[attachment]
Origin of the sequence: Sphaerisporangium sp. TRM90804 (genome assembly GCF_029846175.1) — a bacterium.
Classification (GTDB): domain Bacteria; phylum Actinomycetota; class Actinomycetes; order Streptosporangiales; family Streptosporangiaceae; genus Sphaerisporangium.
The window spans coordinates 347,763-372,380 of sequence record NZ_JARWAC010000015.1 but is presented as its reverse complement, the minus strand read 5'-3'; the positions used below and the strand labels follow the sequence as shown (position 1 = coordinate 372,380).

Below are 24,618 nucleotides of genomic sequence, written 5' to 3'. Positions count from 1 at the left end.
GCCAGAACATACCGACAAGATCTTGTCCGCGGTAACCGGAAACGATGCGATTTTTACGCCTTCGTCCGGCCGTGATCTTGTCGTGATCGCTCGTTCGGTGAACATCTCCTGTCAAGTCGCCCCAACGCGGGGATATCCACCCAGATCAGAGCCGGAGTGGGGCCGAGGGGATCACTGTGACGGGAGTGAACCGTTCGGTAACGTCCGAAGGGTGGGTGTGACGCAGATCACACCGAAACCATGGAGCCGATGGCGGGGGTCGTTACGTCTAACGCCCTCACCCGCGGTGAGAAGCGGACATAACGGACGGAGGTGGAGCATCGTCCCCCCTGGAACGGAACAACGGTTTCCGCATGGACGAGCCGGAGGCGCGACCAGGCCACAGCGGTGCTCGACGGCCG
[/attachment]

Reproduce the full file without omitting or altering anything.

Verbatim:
Origin of the sequence: Sphaerisporangium sp. TRM90804 (genome assembly GCF_029846175.1) — a bacterium.
Classification (GTDB): domain Bacteria; phylum Actinomycetota; class Actinomycetes; order Streptosporangiales; family Streptosporangiaceae; genus Sphaerisporangium.
The window spans coordinates 347,763-372,380 of sequence record NZ_JARWAC010000015.1 but is presented as its reverse complement, the minus strand read 5'-3'; the positions used below and the strand labels follow the sequence as shown (position 1 = coordinate 372,380).

Below are 24,618 nucleotides of genomic sequence, written 5' to 3'. Positions count from 1 at the left end.
GCCAGAACATACCGACAAGATCTTGTCCGCGGTAACCGGAAACGATGCGATTTTTACGCCTTCGTCCGGCCGTGATCTTGTCGTGATCGCTCGTTCGGTGAACATCTCCTGTCAAGTCGCCCCAACGCGGGGATATCCACCCAGATCAGAGCCGGAGTGGGGCCGAGGGGATCACTGTGACGGGAGTGAACCGTTCGGTAACGTCCGAAGGGTGGGTGTGACGCAGATCACACCGAAACCATGGAGCCGATGGCGGGGGTCGTTACGTCTAACGCCCTCACCCGCGGTGAGAAGCGGACATAACGGACGGAGGTGGAGCATCGTCCCCCCTGGAACGGAACAACGGTTTCCGCATGGACGAGCCGGAGGCGCGACCAGGCCACAGCGGTGCTCGACGGCCG